A sprain is the stretching or tearing of ligaments, which connect adjacent bones and provide stability to a joint. An ankle sprain is a common injury that occurs when you suddenly fall or twist the ankle joint or when you land your foot in an awkward position after a jump. Most commonly it occurs when you participate in sports or when you jump or run on a surface that is irregular.
The Achilles tendon is a strong, fibrous cord present behind the ankle that connects the calf muscles to the heel bone. It is used when you walk, run and jump. The Achilles tendon ruptures most often in athletes participating in sports that involve running, pivoting and jumping. Recreational sports that may cause Achilles rupture include tennis, football, basketball and gymnastics.
Plantar fasciitis refers to inflammation of the plantar fascia, a thick band of tissue that is present at the bottom of the foot. It runs from the heel bone to the toe and forms the arch of your foot. Plantar fasciitis is one of the most common causes of heel pain. It is most often seen in middle-aged men and women, but may also occur in those who are constantly on their feet.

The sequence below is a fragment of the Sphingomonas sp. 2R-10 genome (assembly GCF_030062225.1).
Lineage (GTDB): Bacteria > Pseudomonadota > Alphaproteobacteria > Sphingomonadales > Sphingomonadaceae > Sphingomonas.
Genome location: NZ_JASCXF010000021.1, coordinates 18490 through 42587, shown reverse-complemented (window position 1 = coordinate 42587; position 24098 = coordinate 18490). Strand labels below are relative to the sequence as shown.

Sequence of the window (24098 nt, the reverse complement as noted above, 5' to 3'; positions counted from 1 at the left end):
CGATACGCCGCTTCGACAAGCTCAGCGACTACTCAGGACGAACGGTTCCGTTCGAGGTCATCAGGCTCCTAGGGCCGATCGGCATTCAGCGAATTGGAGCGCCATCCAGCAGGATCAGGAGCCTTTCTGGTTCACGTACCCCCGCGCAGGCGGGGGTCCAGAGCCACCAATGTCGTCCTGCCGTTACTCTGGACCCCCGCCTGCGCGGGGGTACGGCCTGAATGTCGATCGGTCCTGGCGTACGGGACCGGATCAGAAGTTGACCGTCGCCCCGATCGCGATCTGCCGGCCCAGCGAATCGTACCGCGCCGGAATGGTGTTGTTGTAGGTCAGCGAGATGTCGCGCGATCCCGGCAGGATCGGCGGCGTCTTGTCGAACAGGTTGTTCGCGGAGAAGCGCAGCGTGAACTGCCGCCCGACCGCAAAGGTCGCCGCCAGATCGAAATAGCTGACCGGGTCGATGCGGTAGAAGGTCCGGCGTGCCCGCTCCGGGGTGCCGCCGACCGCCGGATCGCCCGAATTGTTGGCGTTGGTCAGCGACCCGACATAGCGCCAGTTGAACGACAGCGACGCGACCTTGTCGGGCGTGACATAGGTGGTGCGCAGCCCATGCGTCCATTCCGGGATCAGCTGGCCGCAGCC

The ankle joint is composed of three bones: the tibia, fibula and talus, which are articulated together. The ends of the fibula and tibia (lower leg bones) form the inner and outer malleolus, which are the bony protrusions of the ankle joint that you can feel and see on either side of the ankle. The joint is protected by a fibrous membrane called a joint capsule, and filled with synovial fluid to enable smooth movement.
Ankle instability is a chronic condition characterized by a recurrent slipping of the outer side of the ankle. It usually results from repeated ankle sprains. It is generally noticed during movement of the ankle joint but can also occur during standing as well.